1301newsletter - page 1

NEWS
LETTER
ASCB
V O L U M E 3 6 , N U M B E R 1
President’s Column
3
Did You Know?
8
One-on-One CV Review
8
E.B. Wilson Lecture
12
ASCB Videos, TV Spots
13
Council Report
15
2013 Call for Nominations 18
Organize a Local Meeting
19
Annual Meeting Highlights
21
ASCB Is Hiring
42
2012 Meeting Supporters
49
BSCB Young Cell Biologist
50
French Young Cell Biologist 51
WICB Column
53
Public Policy Briefing
55
iBioMagazine 9
57
Local Meeting Highlights
58
Interesting Uses of The Cell
60
Highlights from MBoC
62
Grants & Opportunities
64
Members in the News
67
Meetings Calendar
68
2012 Corporate Members 68
2012 Member Gifts
69
Dear Labby
70
Cleveland Sees Great
Things Ahead for ASCB
Page 3
Annual Meeting
Highlights
Page 21
Council Report
Page 15
Ins ide
J A N U A R Y / F E B R U A R Y 2 0 1 3
Keynote, continued on page 10
It was a meeting of two threads—medicine and physical science—running through the fabric
of cell biology at the 52nd ASCB Annual Meeting, December 15–19, 2012, in San Francisco.
Symposia on Sunday launched directly and impressively into how cell biologists are influencing
medicine, specifically to study brain disorders. Jürgen Knoblich of the Institute of Molecular
Biotechnology in Vienna wowed the audience in the darkened ballroom with images of his
group’s three-dimensional cultures of human mini-brains (to be highlighted in a future issue of
the
Newsletter
), and Susan Lindquist explained how the basic cellular problem of proper protein
folding lies at the heart of most neurodegenerative disorders.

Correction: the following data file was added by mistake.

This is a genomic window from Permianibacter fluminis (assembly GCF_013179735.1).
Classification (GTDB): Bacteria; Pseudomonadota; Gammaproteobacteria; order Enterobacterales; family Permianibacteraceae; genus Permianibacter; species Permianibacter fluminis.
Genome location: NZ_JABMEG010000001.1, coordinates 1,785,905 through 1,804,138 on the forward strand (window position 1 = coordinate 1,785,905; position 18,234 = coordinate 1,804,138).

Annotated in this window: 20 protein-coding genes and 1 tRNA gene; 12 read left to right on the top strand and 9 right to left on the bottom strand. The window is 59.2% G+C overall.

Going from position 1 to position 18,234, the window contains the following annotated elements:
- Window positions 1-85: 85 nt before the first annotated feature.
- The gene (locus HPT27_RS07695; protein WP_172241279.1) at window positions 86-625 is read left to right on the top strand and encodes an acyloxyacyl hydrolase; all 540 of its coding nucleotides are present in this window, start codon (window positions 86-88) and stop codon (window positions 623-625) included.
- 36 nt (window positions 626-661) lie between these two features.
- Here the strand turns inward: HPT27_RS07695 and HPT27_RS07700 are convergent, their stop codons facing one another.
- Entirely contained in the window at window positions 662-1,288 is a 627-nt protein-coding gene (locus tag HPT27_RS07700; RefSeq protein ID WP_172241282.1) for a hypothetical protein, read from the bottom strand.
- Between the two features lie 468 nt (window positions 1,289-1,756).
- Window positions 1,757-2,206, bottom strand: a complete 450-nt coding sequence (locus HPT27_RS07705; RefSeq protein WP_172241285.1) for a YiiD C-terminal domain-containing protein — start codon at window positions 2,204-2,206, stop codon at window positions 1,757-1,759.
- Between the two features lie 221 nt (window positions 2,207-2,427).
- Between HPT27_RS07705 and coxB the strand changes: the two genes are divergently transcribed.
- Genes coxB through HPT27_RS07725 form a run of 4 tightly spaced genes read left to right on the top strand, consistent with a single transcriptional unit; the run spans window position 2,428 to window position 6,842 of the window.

For the first time, the ASCB invited the general public
to the opening session of an Annual Meeting to hear the
Keynote addresses, see a molecular art show, and mingle
with research scientists at a reception. The ASCB offered
the opportunity to hear two speakers, U.S. Secretary of
Energy and Nobel laureate Stephen Chu and the Chair
of Genentech and Apple Arthur D. Levinson, who are
normally not easily accessible to the public. Both speakers
promised to present broad, fascinating perspectives on the
future of science, which ASCB correctly thought would
interest a larger crowd, beyond the usual suspects.
San Francisco, continued on page 5
Annual Meeting Threads Draw
In Quants, Clinicians, and Public
Following the Threads at the 2012
Annual Meeting:
The Places You Will Go
Vimentin (green) fibers extend quickly into the leading edges of protrusions (outer red edge),
orienting parallel to the direction of movement, in migrating human foreskin fibroblasts.
(Image courtesy of Jessica Tytell)
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Arthur D. Levinson Stephen Chu
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